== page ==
Ex parte B.C.Annotate this Case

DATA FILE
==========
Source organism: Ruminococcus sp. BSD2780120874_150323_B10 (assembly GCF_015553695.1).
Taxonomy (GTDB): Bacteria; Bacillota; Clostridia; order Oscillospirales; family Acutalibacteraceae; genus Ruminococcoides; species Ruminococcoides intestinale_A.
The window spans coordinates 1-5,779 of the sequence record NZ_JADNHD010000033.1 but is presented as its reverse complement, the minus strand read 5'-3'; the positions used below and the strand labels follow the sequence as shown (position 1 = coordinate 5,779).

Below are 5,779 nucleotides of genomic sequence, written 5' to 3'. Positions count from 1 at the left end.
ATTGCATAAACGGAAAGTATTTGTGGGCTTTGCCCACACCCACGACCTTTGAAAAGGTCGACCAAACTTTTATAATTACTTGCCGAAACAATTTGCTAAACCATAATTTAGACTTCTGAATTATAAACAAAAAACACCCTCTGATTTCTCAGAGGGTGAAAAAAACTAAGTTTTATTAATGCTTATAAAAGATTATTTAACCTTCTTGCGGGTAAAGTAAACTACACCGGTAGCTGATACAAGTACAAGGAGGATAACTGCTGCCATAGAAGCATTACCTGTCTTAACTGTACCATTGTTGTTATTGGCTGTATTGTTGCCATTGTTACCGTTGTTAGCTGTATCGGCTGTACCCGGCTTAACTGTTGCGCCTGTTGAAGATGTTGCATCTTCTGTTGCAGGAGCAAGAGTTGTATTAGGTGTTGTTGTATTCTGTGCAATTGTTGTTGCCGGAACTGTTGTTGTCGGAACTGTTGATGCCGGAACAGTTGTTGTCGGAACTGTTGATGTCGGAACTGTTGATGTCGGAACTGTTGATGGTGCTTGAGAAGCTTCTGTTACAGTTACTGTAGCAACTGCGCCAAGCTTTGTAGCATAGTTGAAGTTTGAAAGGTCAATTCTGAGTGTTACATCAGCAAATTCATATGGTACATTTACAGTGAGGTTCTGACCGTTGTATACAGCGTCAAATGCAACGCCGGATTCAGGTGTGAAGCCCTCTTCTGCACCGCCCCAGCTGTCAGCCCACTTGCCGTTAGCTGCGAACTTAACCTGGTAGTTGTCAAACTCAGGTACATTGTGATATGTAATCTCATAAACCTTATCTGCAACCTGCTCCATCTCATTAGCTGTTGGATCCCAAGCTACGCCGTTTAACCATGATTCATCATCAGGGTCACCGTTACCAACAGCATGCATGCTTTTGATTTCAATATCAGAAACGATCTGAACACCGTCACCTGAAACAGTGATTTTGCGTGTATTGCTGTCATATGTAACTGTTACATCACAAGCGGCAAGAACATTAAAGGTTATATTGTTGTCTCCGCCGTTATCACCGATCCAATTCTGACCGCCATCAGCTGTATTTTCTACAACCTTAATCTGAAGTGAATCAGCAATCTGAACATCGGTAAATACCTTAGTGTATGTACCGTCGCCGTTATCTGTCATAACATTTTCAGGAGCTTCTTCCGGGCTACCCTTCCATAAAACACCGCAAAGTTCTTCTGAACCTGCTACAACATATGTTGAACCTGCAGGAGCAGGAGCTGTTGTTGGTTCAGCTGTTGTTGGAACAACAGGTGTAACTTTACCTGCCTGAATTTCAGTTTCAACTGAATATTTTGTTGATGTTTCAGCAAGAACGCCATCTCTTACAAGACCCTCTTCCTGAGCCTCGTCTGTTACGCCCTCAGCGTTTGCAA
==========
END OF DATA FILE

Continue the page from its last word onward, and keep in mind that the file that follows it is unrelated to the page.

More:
The Alabama Supreme Court granted B.C.'s petition for certiorari review based on the Court's recent decision in "Ex parte L.J.," ([Ms. 1121462, September 30, 2014] So. 3d (Ala. 2014)), in which the Court held that a juvenile court may exercise jurisdiction under 12-15-114 of the Alabama Juvenile Justice Act ("the AJJA") over a termination-of-parental-rights action when the subject of the termination was not a child alleged "to have committed a delinquent act, to be dependent, or to be in need of supervision." B.C. gave birth to a child in 2008. In 2010, the Limestone Juvenile Court entered a judgment adjudicating A.H. as the father of the child. In 2013, B.C. petitioned the juvenile court to terminate the father's parental rights to the child, alleging he abandoned the child, failed to adjust his circumstances to fit the child's needs, and that he failed to provide any financial support for the child. B.C. did not allege that the child was dependent, delinquent or in need of supervision. At a hearing on the mother's petition, father did not attend, but was represented by counsel, who moved to dismiss the termination proceedings on the lack of subject matter jurisdiction. The juvenile court ultimately entered an order terminating the father's parental rights. After review, the Supreme Court concluded, based on its holding in "Ex parte L.J.," that the judgment of the juvenile court was not void because it did not find the child to be delinquent, dependent, or in need of supervision. Accordingly, the Court reversed the judgment of the Court of Civil Appeals and remanded the case for that court to consider any arguments that may have been pretermitted by the Court of Civil Appeals' analysis of the effect of 12-15-114.